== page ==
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Supreme Court, Appellate Division, Fourth Department, New York.

PEOPLE of the State of New York, Plaintiff-Respondent, v. Kory DAVIS, Defendant-Appellant.

Decided: March 17, 2006

PRESENT:  HURLBUTT, J.P., KEHOE, GREEN, AND PINE, JJ. Muldoon & Getz, Rochester (Gary Muldoon of Counsel), for Defendant-Appellant. Michael C. Green, District Attorney, Rochester (Margaret A. Jones of Counsel), for Plaintiff-Respondent.

Defendant appeals from a judgment convicting him following a jury trial of robbery in the first degree (Penal Law § 160.15[4] ), grand larceny in the fourth degree (§ 155.30[5] ) and petit larceny (§ 155.25).   This Court previously held the case, reserved decision and remitted the matter to County Court to conduct a new suppression hearing based upon the court's error “in conducting the suppression hearing in the absence of defendant without making inquiry into the circumstances of his absence or reciting on the record the basis for its determination that his absence was deliberate” (People v. Davis, 284 A.D.2d 943, 943, 725 N.Y.S.2d 911).   This Court further concluded, however, that defendant's remaining contentions were lacking in merit (id. at 944, 725 N.Y.S.2d 911).

 Supreme Court (Donald J. Mark, J.) conducted the new suppression hearing upon remittal, and we conclude that the court properly refused to suppress the statements made by defendant to police officers investigating the robbery.   The record of the suppression hearing supports the court's determination that defendant's statements on the morning following the robbery “were admissible inasmuch as they were spontaneous and not the product of police interrogation or its functional equivalent” (People v. Hinds, 13 A.D.3d 554, 554, 787 N.Y.S.2d 99, lv. denied 4 N.Y.3d 887, 798 N.Y.S.2d 732, 831 N.E.2d 977;  see People v. Buskey, 13 A.D.3d 1058, 1059, 787 N.Y.S.2d 796).   Contrary to defendant's contention, the issue whether the prejudicial impact of those statements outweighed their probative value is outside the scope of the suppression hearing, where the proper inquiry was whether the statements were involuntarily made (see CPL 710.20[3] ).   The record also supports the court's determination that the oral and written statements subsequently made by defendant at the Public Safety Building were admissible inasmuch as those statements followed the valid waiver by defendant of his Miranda rights (see People v. Horsey, 304 A.D.2d 852, 853, 758 N.Y.S.2d 695, lv. denied 1 N.Y.3d 573, 775 N.Y.S.2d 790, 807 N.E.2d 903).   Finally, the court properly determined that the photo array was not unduly suggestive and thus properly refused to suppress the victim's identification testimony.   “[T]he People met their initial burden of establishing the reasonableness of the police conduct in the pretrial identification procedure, and defendant failed to meet his ultimate burden of proving that the photo array was unduly suggestive” (People v. Bell, 19 A.D.3d 1074, 1075, 796 N.Y.S.2d 464, lv. denied 5 N.Y.3d 850, 806 N.Y.S.2d 170, 840 N.E.2d 139;  see People v. Davis, 289 A.D.2d 977, 734 N.Y.S.2d 791, lv. denied 98 N.Y.2d 636, 744 N.Y.S.2d 765, 771 N.E.2d 838).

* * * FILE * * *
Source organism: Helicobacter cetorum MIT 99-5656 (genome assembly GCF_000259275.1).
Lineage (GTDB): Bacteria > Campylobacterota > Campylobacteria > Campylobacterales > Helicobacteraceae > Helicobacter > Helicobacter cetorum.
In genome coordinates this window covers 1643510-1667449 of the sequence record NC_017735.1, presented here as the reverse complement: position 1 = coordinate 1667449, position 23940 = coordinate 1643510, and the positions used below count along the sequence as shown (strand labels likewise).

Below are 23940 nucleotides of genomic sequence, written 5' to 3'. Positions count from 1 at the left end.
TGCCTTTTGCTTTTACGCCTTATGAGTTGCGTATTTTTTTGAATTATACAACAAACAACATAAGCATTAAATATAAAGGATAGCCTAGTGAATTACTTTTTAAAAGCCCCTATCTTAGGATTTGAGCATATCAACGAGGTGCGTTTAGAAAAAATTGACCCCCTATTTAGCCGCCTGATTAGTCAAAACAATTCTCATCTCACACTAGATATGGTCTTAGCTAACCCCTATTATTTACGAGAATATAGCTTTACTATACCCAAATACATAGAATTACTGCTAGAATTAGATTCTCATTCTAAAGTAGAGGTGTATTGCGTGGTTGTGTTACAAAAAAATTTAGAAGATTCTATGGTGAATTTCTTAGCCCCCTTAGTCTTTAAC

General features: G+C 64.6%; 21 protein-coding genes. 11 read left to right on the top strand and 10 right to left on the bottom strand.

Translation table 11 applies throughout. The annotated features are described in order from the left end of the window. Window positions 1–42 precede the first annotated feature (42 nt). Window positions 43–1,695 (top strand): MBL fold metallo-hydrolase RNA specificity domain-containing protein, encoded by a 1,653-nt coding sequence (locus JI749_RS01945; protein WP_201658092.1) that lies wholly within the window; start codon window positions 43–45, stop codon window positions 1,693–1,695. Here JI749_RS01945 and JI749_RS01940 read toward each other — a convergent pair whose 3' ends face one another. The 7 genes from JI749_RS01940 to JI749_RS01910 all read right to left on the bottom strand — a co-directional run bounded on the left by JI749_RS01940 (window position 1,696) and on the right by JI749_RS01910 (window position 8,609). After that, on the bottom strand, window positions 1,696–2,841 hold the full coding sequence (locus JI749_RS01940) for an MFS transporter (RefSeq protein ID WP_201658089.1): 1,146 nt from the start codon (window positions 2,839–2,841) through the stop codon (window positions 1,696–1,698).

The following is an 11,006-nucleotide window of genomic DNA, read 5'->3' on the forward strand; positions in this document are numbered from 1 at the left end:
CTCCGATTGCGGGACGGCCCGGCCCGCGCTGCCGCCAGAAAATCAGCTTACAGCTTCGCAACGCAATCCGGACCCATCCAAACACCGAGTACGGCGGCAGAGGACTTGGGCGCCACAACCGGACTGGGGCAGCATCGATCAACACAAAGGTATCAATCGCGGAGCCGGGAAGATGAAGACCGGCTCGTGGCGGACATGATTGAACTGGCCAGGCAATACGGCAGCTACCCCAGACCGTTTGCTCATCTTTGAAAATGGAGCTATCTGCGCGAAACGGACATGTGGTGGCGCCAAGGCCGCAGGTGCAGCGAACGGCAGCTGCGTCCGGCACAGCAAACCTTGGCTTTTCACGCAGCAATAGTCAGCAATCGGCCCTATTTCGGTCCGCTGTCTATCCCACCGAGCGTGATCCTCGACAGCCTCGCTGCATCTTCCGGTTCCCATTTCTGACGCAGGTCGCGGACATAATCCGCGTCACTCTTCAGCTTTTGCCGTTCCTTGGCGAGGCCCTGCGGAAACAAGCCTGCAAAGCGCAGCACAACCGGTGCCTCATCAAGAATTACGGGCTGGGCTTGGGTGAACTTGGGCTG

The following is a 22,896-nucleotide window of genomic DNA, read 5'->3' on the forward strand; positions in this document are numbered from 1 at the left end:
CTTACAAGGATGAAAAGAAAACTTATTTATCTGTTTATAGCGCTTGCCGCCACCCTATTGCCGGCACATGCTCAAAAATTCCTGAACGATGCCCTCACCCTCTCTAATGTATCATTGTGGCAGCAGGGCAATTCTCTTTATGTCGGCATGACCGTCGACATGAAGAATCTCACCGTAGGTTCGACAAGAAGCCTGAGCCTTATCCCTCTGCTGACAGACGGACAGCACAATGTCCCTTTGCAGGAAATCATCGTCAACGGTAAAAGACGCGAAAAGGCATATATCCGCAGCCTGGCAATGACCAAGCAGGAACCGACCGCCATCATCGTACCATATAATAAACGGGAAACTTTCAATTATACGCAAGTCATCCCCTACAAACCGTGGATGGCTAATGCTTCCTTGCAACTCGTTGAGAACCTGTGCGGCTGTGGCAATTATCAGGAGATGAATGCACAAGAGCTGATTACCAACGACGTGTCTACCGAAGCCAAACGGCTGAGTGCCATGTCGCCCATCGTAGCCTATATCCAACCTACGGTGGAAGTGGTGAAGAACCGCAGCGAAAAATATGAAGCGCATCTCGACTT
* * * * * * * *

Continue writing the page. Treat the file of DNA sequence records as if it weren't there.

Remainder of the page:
It is hereby ORDERED that the judgment so appealed from be and the same hereby is unanimously affirmed.